Electroconvulsive Therapy. Two words that make up one complete and disturbingly descriptive sentence.
In a nutshell, ECT works by inducing a physical seizure. But, when compared to the emotional/Life Seizure induced by deep depression, ECT may be preferable.
ECT has had some remarkable successes but, like any other therapy, electroconvulsive therapy is not for everyone. And, ECT side effects are also a consideration because they can be disturbing.
Keeping in mind that ECT and TMS treatments use some form of electricity to stimulate the brain, there are very important differences between the two:
- Electroconvulsive Therapy (ECT), also known as electroshock therapy, uses an electric shock to induce a seizure. TMS uses a magnetic field to induce a much smaller electric current in a specific part of the brain without causing seizure or loss of consciousness.
- In many cases, ECT has been very effective in treating severe depression. TMS is not so powerful but, concurrent treatments to TMS such as neuro-feedback and/or hypnosis may actually boost the healing power of TMS. For now, TMS is used to treat milder depression, and it can only be prescribed for patients who have failed to benefit from one, but not two or more, antidepressant treatments. This treatment restriction may change in the future however, a depression sufferer may still benefit from appropriately applied complimentary healing methods such as hypnotherapy or biofeedback.
- TMS is much safer than ECT. Unlike ECT, TMS does not require sedation and is administered on an outpatient basis. TMS patients can drive to and from treatments on their own.
- Electroshock therapy always causes temporary confusion. And it often causes temporary--but sometimes very disturbing--memory problems. Plus, it can have significant effects on the cardiovascular system which can be an issue for some patients. TMS causes none of these problems. Another way of seeing this is that TMS is virtually free of side effects.
A question that many of my patients have needed to answer before seeking help is, are they truly depressed or just going through a normal life sadness event?
For instance, someone once contacted me and, after telling me that they had just lost a loved one, they then asked: "Do I need anti-depressant therapy?"
They asked about antidepressant medication/psychological treatment because their feelings of sadness and loss were overwhelming and seemed to be out of control. And, they did indeed score "yes" on many depression symptoms (listed below.)
However, after speaking with them some more, I determined they did not fit a "depressed" diagnosis but, their levels of pain were such that they did need some support.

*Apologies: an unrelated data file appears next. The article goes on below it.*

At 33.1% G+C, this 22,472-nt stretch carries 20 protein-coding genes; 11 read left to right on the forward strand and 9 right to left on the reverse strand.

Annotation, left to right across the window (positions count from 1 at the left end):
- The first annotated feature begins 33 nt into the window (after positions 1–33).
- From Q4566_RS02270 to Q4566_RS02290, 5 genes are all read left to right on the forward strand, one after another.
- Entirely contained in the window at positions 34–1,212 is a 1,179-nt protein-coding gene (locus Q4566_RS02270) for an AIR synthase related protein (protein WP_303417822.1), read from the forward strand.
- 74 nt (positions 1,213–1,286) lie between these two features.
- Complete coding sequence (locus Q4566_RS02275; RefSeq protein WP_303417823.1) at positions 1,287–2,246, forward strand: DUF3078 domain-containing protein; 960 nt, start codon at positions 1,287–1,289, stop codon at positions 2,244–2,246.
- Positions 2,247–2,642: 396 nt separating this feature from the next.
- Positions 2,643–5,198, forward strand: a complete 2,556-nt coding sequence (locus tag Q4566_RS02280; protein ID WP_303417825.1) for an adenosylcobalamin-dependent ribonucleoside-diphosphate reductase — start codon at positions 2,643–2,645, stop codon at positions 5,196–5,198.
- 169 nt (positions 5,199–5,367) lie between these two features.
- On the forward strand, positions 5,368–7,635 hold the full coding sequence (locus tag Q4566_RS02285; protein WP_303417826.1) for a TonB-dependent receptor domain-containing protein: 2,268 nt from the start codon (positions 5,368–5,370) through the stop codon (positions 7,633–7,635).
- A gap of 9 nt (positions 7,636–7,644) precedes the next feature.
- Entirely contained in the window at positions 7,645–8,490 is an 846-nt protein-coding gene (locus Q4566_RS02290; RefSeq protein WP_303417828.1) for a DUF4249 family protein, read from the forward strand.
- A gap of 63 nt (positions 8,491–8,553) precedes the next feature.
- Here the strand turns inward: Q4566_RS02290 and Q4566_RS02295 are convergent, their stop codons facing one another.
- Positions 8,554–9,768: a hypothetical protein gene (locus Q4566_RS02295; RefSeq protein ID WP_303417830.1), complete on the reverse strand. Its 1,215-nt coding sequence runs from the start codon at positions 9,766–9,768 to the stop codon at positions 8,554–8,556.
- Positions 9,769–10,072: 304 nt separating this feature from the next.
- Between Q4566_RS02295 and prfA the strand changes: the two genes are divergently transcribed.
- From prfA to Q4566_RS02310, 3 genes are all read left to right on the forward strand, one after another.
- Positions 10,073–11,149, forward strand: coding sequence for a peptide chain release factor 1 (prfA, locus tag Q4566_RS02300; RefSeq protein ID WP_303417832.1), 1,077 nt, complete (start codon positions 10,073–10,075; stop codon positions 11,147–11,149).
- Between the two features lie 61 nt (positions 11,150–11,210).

Wondering which might be best for them, I asked them how they felt about hypnosis and receiving a positive answer, I then invited them in for a hypnosis session to help them constructively deal with a very difficult issue.
NLP (neuro-linguistic programming) was also a good match for my patient and so I used some very effective NLP methods to help them to be able to better make it through some very difficult days.
Losing a loved one hurts beyond words and it is understandable to want to fade away or die to avoid the pain however, most people truly do not want to die; they just don't have the tools to keep moving on until the pain eventually fades.
With the above in mind, and, after over 20 years in the psychiatry field, it is my firm belief that if proven, complimentary methods such as neuro-feedback, NLP and hypnosis were employed at the onset of truly painful life events, then costly, disabling depression could be avoided.
In other words, those who have suffered terrible losses could be saved a lot of terrible emotional and financial cost such as alcoholism, unemployment and more.
How can someone avoid the emotional/financial bankrupting costs of depression? They can learn how to recognize if they are depressed. This goes for you tough guys (and gals) out there who think you don't need treatment (also known as healing from painful events.)
If you are in pain and you want to feel better and you are curious, check out the possible signs and symptoms of depression listed below.
Note that in general, the below potential depression symptoms have lasted at least two weeks and have filled a significant part of your days.
- Persistent sad mood with feelings of "I can't take it anymore - I just want to die."
- No patience. Not even for little things.
- Little or no interest in things that used to excite you, such as sex.
- Sleep problems. You know if you have them. Waking up often; trouble going back to sleep; racing heart when you wake up; huge heaviness in your stomach when you wake, etc.
- Eating disturbances; either suddenly becoming too much or too little.
- Inability to concentrate and/or sit quietly.
- Your thinking is "different" although you're not sure exactly how. Your body doesn't seem your own.
- Can't make up your mind; even about little things such as what to eat.
- No energy even after sleeping all night - even small tasks are really difficult and require a lot of effort.
- A deep feeling that you are worthless and/or guilty of being deeply inadequate.
- Memory problems that are not normal.
- Intrusive, uninvited thoughts of wanting to die... and agreeing with them.
- Making serious plans on how you are going to "resign from life."
Something that is important to remember is that even if one of the above signs and symptoms of depression is overwhelming, disabling or otherwise having a significant negative impact on your life, then get some help.
Depression can be overcome. There is a rainbow to your personal storm. I'm glad that you took time to read this article. Thank you.